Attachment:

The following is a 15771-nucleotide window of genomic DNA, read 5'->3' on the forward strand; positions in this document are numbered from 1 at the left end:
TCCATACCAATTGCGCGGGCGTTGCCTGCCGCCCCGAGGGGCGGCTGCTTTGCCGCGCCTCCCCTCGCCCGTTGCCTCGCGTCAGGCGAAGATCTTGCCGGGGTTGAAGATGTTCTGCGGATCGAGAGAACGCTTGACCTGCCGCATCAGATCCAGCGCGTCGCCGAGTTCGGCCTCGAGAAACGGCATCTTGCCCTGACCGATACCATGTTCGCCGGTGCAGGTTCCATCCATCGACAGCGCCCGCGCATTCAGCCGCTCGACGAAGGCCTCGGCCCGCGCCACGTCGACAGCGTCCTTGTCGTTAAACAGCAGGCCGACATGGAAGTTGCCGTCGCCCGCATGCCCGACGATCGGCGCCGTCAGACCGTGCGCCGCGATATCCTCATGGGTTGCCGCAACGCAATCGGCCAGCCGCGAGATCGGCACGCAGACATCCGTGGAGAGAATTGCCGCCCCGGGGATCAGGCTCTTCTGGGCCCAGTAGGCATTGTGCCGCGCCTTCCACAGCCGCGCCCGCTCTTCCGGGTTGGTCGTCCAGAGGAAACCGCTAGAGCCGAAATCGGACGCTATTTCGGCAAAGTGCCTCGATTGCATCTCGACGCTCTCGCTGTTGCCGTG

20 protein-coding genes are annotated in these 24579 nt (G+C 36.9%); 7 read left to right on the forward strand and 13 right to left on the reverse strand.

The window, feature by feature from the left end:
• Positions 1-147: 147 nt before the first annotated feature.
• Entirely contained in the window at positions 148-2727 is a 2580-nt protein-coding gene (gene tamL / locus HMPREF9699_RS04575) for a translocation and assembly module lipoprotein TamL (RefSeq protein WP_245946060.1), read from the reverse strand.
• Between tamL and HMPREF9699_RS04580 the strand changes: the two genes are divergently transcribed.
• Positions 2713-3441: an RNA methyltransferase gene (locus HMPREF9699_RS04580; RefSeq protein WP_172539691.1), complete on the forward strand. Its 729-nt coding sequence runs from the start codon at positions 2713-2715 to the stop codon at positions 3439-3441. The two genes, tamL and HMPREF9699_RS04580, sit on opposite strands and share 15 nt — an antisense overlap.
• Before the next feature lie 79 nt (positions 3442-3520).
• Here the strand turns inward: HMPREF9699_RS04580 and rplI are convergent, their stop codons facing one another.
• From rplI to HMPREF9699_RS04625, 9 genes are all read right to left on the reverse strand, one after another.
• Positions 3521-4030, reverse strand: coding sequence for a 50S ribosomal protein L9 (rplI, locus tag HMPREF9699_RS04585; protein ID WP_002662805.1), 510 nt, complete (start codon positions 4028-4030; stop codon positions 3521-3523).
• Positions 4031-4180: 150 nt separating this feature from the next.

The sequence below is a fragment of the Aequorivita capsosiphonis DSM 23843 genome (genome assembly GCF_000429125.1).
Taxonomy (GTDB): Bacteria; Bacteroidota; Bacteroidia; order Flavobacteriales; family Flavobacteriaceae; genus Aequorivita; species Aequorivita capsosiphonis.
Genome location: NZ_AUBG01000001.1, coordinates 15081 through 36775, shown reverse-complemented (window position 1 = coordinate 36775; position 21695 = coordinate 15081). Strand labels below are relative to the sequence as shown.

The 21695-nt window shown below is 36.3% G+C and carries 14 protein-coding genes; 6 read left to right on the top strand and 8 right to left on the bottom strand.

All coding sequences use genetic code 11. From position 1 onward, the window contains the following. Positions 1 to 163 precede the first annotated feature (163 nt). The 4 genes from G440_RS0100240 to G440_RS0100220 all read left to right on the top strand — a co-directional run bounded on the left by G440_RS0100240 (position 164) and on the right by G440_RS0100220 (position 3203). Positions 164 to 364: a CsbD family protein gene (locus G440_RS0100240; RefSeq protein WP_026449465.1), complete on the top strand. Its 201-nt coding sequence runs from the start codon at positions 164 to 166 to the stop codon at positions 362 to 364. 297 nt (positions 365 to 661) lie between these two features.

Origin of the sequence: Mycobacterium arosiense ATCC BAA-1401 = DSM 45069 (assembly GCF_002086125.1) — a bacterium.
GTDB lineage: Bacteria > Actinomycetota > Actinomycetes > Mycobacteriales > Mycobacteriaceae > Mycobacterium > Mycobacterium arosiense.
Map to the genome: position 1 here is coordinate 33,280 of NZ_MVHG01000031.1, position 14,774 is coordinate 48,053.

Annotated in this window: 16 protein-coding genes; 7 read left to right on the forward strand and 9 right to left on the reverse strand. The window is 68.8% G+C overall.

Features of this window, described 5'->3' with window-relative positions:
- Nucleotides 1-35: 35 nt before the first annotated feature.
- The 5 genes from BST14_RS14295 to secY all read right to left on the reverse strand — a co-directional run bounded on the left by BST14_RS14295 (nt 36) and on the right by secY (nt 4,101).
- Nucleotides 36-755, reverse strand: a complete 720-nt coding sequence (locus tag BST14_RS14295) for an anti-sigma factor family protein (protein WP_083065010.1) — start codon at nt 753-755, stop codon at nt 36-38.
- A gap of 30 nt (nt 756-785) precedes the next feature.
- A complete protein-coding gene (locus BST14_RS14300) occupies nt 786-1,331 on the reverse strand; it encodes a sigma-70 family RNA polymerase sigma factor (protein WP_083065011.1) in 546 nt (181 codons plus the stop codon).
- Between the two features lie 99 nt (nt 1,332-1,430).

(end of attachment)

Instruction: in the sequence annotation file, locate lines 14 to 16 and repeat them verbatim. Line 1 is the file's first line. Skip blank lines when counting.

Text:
The sequence below is a fragment of the Aequorivita capsosiphonis DSM 23843 genome (genome assembly GCF_000429125.1).
Taxonomy (GTDB): Bacteria; Bacteroidota; Bacteroidia; order Flavobacteriales; family Flavobacteriaceae; genus Aequorivita; species Aequorivita capsosiphonis.
Genome location: NZ_AUBG01000001.1, coordinates 15081 through 36775, shown reverse-complemented (window position 1 = coordinate 36775; position 21695 = coordinate 15081). Strand labels below are relative to the sequence as shown.